But your strategy suffers from lace of the pace and brevity in your first bit! I was really with you, but then I get less sure about 'good men' as a name for a target, it's not great when you're talking about men who embrace the best of where they've been and where they could go. 'Good doesn't encapsulate that for me!
But i LOVE the idea of the evolution of new generation, "One day we will all be like this' if feels like a grand vision, a shared goal.
I wish you had captured the essence of what that might be, but if feels like your solution is more about embracing the old than the new. I wanted to see more possibility.
Your manifesto was beautifully written but I don't think you've captured what your thinking could have been, it begins to feel like inspiring progress' which is a great, relevant idea for a male audience, except for the fact Johnnie Walker have already done it!!
Your post starts really well. That quote is a killer. I like how you boil the category down to 'success' and targeting 'men before they become men' is wonderful, in the face of the men in the category all too sure of who they are.
But then you go 'all planner' on me. It looks very clever but I want you to be clear and inspiring, I've sat through too many planning presentations that try and be too clever, be simply great. Please.
I'd be careful of using rebellious codes- from Levis to Pepsi it's the most pilfered approach to youth there is.
I don't you're actually saying this really, you're saying do as many things as you can, try stuff, decide what you like and who YOU want to be. I wish you'd pursued this further and linked it back to a credible role for KOS. You don't do this really.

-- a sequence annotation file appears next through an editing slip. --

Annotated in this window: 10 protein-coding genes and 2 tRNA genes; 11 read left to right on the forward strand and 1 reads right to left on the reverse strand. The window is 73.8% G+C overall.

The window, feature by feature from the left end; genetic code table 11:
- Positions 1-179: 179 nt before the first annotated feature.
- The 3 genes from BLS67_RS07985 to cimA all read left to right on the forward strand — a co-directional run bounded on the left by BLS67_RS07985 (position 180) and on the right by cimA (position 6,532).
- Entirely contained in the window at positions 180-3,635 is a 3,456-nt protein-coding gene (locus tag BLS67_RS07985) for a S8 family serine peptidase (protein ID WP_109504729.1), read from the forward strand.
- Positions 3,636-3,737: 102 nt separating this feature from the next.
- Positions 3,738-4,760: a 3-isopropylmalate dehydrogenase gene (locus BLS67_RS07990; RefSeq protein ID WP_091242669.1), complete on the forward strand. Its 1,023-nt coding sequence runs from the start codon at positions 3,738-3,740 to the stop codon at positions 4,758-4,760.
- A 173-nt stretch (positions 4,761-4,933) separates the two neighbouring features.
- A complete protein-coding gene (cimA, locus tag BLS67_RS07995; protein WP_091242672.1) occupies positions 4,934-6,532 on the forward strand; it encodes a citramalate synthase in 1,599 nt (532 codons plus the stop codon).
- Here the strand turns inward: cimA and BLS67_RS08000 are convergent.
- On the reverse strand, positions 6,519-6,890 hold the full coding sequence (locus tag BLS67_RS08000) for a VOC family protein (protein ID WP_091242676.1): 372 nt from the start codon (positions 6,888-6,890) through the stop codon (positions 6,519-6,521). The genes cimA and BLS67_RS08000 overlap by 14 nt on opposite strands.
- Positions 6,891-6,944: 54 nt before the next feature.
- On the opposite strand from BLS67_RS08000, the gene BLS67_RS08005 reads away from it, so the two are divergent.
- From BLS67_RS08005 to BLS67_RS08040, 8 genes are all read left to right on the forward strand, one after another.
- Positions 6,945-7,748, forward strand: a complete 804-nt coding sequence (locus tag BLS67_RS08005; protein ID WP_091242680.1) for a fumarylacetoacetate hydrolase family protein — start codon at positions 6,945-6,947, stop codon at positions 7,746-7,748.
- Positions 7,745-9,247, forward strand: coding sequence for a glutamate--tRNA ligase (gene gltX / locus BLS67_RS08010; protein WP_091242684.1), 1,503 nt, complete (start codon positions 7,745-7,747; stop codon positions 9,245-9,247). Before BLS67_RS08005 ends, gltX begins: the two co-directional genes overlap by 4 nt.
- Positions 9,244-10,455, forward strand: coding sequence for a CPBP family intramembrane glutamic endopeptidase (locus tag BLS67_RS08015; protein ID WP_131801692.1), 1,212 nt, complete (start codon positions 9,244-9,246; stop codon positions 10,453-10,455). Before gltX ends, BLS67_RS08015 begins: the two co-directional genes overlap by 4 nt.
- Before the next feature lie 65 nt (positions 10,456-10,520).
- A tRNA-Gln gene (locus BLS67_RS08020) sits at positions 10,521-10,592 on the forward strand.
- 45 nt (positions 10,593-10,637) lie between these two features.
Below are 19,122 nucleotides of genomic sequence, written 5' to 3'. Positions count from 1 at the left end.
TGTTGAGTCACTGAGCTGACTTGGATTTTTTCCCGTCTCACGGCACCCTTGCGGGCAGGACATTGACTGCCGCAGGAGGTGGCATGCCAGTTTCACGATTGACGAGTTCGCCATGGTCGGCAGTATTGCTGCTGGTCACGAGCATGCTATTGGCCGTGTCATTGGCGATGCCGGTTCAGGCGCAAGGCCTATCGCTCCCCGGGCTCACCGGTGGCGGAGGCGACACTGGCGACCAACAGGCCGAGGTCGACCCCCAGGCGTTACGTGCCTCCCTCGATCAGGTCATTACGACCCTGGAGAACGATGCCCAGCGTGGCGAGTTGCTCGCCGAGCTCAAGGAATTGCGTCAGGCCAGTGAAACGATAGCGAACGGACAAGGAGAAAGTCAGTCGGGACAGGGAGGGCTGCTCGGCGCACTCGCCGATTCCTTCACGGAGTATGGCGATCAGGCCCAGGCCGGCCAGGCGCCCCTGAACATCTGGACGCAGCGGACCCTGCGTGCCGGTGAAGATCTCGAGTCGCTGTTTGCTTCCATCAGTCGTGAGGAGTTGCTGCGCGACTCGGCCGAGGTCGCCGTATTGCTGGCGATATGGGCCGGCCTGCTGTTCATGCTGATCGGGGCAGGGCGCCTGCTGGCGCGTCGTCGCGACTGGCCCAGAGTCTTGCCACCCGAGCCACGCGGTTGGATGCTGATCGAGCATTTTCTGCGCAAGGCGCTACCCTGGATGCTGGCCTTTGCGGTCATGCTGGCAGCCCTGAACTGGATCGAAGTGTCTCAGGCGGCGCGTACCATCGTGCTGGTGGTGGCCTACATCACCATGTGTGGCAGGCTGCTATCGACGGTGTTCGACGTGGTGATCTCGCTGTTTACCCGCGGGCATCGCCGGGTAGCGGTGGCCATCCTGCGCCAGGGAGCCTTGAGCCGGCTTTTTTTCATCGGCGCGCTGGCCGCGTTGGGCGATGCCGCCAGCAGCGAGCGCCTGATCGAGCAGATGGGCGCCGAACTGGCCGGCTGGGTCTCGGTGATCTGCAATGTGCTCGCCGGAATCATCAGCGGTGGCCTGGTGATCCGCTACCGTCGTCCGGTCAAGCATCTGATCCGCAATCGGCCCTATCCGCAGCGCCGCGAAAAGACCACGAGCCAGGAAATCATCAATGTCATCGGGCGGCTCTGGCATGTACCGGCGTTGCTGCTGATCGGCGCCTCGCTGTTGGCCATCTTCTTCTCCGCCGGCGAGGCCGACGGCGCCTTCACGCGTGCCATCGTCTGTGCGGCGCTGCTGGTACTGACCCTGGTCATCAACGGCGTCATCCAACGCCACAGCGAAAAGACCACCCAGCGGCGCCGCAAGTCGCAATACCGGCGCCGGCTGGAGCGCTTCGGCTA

I also wanted you to show me what kind of tactis KOS might use, and tbought showing up at universities wasn't really enough. Plus, what about the mllions of young me who DON'T go?
So, that's all the entries. I hope you can see that EVERY entry has moments of brilliance, but ultimately there wasn't one where there was a totally coherent, watertight cultural strategy. Don't be disheartened, you all did great...and better than most so called 'seasoned' planners. The level of analysis, instinct and overall thinking was great. But again, I urge you to think about your story and always try and dig underneath why what you've observed is important.
So who wins? I'm going to be controversial and say no one. Like I saidm everyone was brilliant in one place or other, some found some great cultural tensions but didn't really provide a credible solutions, others provided great cultural ideas but didn't really show what deep cultural need they were helping with.
There's a tie breaker round if you're up for it. 14 days from today I want you distill your thinking into a creative brief. Imagine your strategy has been signed off by the client. Imagine they've signed it off with some concerns along the lines of the above comments, but like where you're going and want to sign off a brief to put into creative. I want you to write a shit hot brief that will make any creative desperate to pick up their layout pad and start work on a big creative idea. The format is up to you - I'll supply reference of agency briefs if you need it.
Judging this time will just be done by me. It will be 30% based in how you develop your strategy and 70% based on a clear, succinct, inspiring brief.
Up for that?
Any questions, let me know. Any challenges to the feedback, likewise.
Off you go.